To give just a few examples, at present there are 30 students union which have banned newspapers (no prizes for guessing which publications), 25 which have banned mainstream hit songs for being “offensive” and 20 which have banned clubs or societies. But they only take their cue from the universities themselves, nearly half of which enforce “No Platform” policies against controversial speakers and a fifth of which have already moved to import American-style “safe space” policy onto their campuses.

I’m due to debate with Conservative MP and Culture Minister Ed Vaizey, as well as Labour MP Kate Green. It will be very interesting to see whether I am able even to extract any acknowledgement that there is a problem which needs to be tackled. However, with the Conservative government leaning hard on universities to protect the fragile minds of their students by banning extremist speakers and Labour poised to benefit disproportionately from the authoritarian student vote, I’m not expecting a tremendously sympathetic hearing.

Watch this space!

Watch me debate on Wednesday’s edition of the Daily Politics, broadcast on BBC Two at 11:30 for the start of the programme (and PMQs), and at 12:20 onwards for my segment.

Alternatively, watch live or catch-up on BBC iPlayer.

Safe Space Cartoon - 1

Bottom image: Honey Badger Brigade

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Time To Raise The Voting Age?

Safe Space Crybabies

Young people who cannot hear dissenting ideas without running to the authorities have no business voting at the ballot box

Since the generation of coddled students now going through university expect and demand to feel “comfortable” at all times, insisting that trigger warnings be slapped on anything which may challenge them – and retreating into strictly enforced “safe spaces” if that doesn’t work – perhaps the time has come to stop treating people in their late teens and early twenties like real adults.

After all, if today’s wobbly-lipped generation of Stepford Students need the authorities to ban controversial speakers, punish dissenting opinions and treat everybody as though they are either current or recovering victims of severe trauma, they are essentially already asking to be treated like children.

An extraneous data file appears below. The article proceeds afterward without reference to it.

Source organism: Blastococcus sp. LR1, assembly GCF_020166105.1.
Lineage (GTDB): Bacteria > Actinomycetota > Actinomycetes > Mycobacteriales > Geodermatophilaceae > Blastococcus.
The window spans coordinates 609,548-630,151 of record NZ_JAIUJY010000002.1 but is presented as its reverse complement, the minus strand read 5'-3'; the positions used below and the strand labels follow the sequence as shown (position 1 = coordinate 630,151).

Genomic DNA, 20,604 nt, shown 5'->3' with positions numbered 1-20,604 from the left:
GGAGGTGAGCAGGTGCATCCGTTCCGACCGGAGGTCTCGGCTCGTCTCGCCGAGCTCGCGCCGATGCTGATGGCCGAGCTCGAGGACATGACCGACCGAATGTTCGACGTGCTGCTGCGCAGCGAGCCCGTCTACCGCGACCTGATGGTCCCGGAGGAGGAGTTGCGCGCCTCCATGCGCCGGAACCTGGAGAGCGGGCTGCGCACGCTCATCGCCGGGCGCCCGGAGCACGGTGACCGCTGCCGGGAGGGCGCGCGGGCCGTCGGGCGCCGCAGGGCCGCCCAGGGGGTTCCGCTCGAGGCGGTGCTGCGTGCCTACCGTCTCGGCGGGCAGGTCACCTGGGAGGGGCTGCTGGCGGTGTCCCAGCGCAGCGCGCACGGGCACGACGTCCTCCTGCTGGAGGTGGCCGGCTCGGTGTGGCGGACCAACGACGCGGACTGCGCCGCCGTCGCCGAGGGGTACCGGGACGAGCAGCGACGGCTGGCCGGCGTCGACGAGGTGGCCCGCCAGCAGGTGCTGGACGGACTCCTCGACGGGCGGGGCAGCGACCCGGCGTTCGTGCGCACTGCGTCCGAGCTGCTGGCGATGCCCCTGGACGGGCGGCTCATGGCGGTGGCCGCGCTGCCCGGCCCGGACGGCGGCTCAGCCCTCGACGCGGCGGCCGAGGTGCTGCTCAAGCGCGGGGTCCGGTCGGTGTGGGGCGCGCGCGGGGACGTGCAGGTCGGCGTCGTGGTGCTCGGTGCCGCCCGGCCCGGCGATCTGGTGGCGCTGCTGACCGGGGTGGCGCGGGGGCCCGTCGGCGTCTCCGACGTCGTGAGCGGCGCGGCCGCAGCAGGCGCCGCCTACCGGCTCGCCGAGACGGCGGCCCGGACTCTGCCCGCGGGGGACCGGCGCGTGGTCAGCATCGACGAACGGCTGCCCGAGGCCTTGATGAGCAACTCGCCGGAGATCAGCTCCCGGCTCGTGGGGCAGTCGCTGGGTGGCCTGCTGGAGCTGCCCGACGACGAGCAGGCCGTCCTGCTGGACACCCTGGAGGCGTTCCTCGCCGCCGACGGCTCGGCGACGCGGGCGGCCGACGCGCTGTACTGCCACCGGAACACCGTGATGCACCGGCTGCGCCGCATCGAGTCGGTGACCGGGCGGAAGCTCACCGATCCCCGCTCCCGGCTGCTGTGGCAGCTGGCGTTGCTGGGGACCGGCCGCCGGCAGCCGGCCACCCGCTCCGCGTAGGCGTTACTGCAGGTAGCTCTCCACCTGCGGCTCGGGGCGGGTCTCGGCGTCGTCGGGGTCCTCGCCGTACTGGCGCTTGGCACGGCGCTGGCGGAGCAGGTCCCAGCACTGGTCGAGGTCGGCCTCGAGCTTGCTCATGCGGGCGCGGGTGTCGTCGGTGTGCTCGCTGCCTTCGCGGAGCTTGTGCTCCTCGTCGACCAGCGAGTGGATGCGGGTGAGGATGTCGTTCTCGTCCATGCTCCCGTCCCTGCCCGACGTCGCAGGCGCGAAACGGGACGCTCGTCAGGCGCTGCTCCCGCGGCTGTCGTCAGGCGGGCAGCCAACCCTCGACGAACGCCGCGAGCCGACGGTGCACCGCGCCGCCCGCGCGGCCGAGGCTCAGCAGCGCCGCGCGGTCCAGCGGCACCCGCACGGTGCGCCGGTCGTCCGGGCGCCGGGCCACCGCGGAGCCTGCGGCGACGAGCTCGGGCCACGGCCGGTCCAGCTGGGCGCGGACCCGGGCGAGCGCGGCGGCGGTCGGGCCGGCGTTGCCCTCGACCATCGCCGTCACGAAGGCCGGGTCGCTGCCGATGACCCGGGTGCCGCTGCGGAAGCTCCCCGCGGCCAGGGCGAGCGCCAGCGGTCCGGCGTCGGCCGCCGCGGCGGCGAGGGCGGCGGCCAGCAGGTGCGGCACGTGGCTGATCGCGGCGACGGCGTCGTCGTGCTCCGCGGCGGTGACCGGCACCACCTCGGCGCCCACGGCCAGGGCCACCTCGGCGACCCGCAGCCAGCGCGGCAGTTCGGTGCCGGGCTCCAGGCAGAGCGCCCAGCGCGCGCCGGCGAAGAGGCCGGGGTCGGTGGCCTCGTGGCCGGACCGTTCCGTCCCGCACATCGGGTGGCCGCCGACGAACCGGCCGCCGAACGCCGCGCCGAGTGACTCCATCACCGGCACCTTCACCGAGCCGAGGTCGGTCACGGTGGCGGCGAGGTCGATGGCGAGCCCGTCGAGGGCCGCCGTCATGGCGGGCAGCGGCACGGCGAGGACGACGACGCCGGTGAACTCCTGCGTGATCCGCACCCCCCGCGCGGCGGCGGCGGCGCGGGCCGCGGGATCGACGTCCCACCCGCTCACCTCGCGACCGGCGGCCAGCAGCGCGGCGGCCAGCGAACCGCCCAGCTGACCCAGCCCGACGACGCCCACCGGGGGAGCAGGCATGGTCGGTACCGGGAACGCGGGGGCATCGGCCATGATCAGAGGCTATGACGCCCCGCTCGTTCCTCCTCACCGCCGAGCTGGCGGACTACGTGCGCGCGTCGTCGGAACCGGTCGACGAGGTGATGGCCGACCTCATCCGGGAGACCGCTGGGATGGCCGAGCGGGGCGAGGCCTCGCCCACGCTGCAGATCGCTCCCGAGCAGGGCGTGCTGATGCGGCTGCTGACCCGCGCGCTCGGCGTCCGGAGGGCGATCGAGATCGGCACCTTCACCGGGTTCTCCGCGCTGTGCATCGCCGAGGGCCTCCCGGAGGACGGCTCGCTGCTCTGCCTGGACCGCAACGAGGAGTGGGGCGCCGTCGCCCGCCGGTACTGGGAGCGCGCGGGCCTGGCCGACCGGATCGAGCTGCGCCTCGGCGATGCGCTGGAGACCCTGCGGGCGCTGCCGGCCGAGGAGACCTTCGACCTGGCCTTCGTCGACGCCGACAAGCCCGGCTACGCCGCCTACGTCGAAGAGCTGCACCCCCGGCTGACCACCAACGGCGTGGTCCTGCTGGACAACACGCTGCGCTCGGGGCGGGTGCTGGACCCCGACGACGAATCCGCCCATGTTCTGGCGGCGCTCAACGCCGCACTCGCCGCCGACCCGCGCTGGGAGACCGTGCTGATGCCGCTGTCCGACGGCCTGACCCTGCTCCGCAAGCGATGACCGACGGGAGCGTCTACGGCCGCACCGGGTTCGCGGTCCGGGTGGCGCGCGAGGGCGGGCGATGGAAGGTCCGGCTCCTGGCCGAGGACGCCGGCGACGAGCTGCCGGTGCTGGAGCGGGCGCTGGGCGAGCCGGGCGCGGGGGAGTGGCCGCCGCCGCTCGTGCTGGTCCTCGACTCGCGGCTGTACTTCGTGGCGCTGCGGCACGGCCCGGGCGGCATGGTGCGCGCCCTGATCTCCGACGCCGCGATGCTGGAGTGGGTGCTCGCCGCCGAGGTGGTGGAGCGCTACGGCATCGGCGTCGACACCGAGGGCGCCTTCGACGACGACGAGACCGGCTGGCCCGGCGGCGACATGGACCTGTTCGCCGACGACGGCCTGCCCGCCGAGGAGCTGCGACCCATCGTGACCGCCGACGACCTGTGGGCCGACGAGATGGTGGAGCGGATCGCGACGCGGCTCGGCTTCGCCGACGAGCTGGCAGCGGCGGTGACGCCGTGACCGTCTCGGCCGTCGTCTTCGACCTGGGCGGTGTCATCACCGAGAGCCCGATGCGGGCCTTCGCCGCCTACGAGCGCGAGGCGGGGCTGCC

At least that’s the point made by Glenn Reynolds, a University of Tennessee law professor, in USA Today:

In 1971, the United States ratified the 26th Amendment, lowering the voting age from 21 to 18. In retrospect, that may have been a mistake.

The idea, in those Vietnam War years, was that 18-year-olds, being old enough to be drafted, to marry and to serve on juries, deserved a vote. It seemed plausible at the time, and I myself have argued that we should set the drinking age at 18 for the same reasons.

But now I’m starting to reconsider. To be a voter, one must be able to participate in adult political discussions. It’s necessary to be able to listen to opposing arguments and even — as I’m doing right here in this column — to change your mind in response to new evidence.

This evidence suggests that, whatever one might say about the 18-year-olds of 1971, the 18-year-olds of today aren’t up to that task. And even the 21-year-olds aren’t looking so good.

Reynolds goes on to cite the various examples of student and young adult infantilisation with which we have become depressingly familiar over the past year – calls to outlaw clapping and booing, tearful temper tantrums about dress codes, stifling ideas by labelling them ‘problematic’, the insistence on safe spaces and mandatory sexual consent workshops.

If people still look to external authorities to help them navigate daily life, mediate normal encounters and resolve commonplace disputes, we should probably keep them as far away from the ballot box as possible, argues Reynolds:

This isn’t the behavior of people who are capable of weighing opposing ideas, or of changing their minds when they are confronted with evidence that suggests that they are wrong. It’s the behavior of spoiled children.

[..] But children don’t vote. Those too fragile to handle different opinions are too fragile to participate in politics. So maybe we should raise the voting age to 25, an age at which, one fervently hopes, some degree of maturity will have set in. It’s bad enough to have to treat college students like children. But it’s intolerable to begoverned by spoiled children. People who can’t discuss Halloween costumes rationally don’t deserve to play a role in running a great nation.

It is ironic that at the same time there is a push to lower the voting age in the UK – the Lords recently voted to allow sixteen and seventeen-year-olds to vote in the coming Brexit referendum – people only slightly older and now at university, who already have the vote, are busy regressing back into emotional childhood.

This blog believes firmly in universal suffrage and a single, defined threshold of legal adulthood at the age of eighteen. But given the increasing number of campus incidents of precious snowflake students demanding that the authorities curtail their liberties for their own “safety” – and the fact that increasing age is the last, best hope of gaining wisdom – the idea of raising the voting age does start to feel awfully tempting.

Top Image: grrrgraphics.com

h/t Patrick West in Spiked